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An Iron Law of History

May 5, 2019

Maxim/Periodic Professional Reminder: There is not now, nor has there ever been, a safe haven from politics in the study of history. Not in queries of ancient history, the Medieval period, nor historical studies of science, flowers, space, geology, chemistry, love, sex, pictures, Antarctica, nor food. There is no endeavor involving historical matters that is immune from questions of race, gender, class, power, ethnicity, or some combination of each.

Every historical inquiry is shot through with the interests of the researcher and writer. This means that both their weaknesses and strengths are embedded in their work.

Far from being a tragic weakness that sinks every study of history, this is the great strength of the field. We have opportunities to continually renew and make relevant our understanding of human works. The sum total of our always partial but evidence-based inquiries makes the field dynamic and interesting, if a bit tiring to keep up with.

The “tiring” part is why we need a surplus of people working, studying, and teaching in the field. And we need all types—monkish readers, specialists, average writers, great writers, TV personalities, shy types, archivists, nuts and bolts people, fantastic lecturers, boring lecturers, article specialists, newspaper junkies, group work teachers, etc. It must necessarily be a field with a variety of laborers, not just “star” personalities—which the profession has devolved into (e.g. the commodification of tenured professorship).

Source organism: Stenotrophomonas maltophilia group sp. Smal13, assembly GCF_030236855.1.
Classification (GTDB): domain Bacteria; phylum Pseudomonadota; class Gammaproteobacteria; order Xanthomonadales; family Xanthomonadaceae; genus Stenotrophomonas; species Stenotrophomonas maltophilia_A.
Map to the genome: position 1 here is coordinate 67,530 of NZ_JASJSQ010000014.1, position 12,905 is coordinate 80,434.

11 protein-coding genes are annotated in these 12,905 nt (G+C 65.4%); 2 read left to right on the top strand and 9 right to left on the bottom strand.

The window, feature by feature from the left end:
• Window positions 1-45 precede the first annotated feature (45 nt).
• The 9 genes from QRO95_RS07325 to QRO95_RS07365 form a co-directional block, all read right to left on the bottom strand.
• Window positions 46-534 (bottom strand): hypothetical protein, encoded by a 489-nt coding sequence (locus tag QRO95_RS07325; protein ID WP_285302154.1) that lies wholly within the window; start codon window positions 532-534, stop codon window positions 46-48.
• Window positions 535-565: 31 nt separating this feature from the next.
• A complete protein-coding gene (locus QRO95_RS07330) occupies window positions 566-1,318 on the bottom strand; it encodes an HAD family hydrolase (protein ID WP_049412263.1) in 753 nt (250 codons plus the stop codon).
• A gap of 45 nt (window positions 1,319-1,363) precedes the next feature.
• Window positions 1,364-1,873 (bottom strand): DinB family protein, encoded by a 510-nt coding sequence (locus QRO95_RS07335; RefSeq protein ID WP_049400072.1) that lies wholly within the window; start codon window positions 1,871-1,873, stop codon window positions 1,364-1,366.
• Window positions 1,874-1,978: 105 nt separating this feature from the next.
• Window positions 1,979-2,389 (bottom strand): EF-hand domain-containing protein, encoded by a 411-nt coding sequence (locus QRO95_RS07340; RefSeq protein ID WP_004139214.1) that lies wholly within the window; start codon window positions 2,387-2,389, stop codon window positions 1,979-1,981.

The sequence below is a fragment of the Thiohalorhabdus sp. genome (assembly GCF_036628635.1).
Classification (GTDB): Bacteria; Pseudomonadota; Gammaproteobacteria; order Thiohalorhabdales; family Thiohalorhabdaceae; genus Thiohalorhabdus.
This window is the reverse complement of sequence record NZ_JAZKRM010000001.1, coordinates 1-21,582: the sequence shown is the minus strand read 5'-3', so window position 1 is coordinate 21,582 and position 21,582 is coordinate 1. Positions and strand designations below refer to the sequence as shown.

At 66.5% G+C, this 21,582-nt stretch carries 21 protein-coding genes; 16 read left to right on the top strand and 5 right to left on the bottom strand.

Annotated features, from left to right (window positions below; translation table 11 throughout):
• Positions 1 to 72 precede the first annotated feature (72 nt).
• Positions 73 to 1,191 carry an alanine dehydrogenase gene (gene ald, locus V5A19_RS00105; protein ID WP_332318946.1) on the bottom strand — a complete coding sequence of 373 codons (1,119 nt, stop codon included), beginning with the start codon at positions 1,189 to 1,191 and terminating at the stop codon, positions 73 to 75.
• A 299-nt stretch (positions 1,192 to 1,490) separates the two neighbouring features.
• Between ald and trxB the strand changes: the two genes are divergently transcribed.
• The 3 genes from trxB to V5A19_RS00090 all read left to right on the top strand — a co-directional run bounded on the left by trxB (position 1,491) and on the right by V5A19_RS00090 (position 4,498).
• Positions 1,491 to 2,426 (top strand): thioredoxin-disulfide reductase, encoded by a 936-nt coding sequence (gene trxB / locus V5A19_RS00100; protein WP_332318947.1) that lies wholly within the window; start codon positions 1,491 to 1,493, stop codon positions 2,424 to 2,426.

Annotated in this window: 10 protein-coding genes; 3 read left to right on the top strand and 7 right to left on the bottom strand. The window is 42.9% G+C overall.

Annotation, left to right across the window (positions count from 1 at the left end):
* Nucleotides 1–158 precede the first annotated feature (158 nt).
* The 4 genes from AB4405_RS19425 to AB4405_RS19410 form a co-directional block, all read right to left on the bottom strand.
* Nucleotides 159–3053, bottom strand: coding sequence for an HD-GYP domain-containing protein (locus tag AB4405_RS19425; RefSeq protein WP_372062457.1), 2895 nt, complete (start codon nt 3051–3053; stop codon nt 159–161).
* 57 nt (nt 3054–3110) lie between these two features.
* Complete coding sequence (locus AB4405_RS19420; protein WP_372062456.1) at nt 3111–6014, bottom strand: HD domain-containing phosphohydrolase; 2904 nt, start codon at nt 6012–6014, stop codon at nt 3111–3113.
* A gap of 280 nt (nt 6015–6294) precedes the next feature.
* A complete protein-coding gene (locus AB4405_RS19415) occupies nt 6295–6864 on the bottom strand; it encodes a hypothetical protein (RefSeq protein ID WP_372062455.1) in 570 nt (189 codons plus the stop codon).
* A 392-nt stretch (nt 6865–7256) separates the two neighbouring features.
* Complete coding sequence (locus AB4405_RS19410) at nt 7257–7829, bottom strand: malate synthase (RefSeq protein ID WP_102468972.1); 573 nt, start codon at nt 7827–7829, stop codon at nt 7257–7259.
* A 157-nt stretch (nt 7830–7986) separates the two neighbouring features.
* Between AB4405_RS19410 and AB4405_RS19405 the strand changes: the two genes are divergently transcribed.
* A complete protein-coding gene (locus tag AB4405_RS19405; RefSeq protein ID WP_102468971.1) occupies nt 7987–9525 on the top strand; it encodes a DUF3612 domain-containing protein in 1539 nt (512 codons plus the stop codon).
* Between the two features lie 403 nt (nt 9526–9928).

In sum: It is an iron law of history that questions of power and politics swim in every single historical question, manuscript, archival holding, lecture, book, conference, and period of study. It is a great failure of learning about history, in our education institutions, that more people don’t realize this iron law of evidence-based pluralism in the field.

Note: Reflection instigated by this story.

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